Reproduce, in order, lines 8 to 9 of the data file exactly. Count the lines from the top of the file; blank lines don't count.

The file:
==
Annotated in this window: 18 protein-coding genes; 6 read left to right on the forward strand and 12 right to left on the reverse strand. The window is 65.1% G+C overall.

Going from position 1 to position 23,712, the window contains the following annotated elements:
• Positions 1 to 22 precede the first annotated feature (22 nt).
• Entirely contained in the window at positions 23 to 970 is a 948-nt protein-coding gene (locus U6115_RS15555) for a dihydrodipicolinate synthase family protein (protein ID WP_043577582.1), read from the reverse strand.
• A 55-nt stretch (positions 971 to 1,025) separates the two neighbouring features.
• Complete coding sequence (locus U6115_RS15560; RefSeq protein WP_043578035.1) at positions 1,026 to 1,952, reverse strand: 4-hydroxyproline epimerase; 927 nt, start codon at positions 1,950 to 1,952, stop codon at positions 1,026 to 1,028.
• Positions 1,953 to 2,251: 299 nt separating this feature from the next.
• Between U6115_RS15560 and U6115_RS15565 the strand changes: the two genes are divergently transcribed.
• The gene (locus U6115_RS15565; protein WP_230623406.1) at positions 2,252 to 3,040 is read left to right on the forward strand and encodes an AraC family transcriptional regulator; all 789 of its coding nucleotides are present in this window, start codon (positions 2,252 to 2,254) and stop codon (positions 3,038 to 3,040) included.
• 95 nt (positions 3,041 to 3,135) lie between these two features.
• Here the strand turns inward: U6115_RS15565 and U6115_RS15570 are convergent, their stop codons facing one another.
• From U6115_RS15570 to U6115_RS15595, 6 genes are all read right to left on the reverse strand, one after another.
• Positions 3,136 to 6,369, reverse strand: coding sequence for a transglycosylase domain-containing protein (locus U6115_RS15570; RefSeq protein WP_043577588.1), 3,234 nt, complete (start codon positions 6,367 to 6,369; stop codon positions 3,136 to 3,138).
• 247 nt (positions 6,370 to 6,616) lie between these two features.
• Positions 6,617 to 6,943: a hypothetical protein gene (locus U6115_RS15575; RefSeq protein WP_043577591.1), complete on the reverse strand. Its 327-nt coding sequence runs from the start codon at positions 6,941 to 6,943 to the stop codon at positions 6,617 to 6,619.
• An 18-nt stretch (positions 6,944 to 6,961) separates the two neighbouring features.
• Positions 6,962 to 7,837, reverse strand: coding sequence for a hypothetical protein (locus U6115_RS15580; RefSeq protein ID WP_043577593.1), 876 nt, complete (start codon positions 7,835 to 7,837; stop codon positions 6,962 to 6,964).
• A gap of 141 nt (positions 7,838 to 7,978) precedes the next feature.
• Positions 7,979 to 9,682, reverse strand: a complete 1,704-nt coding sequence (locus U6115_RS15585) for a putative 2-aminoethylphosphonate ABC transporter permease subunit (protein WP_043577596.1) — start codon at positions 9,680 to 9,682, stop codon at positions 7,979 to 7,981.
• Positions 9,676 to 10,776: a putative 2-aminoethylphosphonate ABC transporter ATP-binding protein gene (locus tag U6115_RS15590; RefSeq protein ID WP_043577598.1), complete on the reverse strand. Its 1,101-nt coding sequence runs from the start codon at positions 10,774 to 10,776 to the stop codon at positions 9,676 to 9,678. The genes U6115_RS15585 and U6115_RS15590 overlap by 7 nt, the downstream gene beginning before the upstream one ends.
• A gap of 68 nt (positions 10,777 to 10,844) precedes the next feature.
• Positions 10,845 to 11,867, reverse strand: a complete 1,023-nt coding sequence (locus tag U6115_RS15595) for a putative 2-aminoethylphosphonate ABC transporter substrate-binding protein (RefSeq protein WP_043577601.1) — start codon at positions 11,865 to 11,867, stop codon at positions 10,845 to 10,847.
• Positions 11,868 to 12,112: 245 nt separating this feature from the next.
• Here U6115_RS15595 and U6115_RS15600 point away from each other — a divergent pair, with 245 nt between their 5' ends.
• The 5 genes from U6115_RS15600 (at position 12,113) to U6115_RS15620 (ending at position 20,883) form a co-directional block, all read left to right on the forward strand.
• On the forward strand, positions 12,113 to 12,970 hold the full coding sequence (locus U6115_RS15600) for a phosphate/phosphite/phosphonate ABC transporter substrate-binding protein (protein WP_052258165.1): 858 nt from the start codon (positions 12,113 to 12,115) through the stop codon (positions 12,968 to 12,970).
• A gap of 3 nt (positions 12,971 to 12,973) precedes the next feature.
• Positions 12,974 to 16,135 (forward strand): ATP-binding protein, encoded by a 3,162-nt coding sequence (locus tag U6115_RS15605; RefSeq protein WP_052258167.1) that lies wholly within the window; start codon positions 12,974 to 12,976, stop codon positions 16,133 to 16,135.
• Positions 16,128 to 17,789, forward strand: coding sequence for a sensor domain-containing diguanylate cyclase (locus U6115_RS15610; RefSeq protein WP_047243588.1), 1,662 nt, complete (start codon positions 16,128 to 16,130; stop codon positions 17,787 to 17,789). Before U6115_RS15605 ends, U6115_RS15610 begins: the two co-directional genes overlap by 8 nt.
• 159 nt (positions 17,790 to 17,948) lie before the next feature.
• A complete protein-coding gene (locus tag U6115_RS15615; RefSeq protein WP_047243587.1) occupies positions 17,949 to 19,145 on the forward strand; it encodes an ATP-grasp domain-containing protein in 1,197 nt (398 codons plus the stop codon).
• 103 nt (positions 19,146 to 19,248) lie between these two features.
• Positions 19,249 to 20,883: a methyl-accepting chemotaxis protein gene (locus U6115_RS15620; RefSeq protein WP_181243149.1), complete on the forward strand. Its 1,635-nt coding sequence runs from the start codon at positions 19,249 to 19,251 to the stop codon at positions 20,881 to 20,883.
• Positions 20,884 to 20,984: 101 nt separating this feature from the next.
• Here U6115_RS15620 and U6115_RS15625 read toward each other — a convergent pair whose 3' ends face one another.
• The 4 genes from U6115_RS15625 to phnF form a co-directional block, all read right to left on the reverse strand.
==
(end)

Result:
• Between U6115_RS15560 and U6115_RS15565 the strand changes: the two genes are divergently transcribed.
• The gene (locus U6115_RS15565; protein WP_230623406.1) at positions 2,252 to 3,040 is read left to right on the forward strand and encodes an AraC family transcriptional regulator; all 789 of its coding nucleotides are present in this window, start codon (positions 2,252 to 2,254) and stop codon (positions 3,038 to 3,040) included.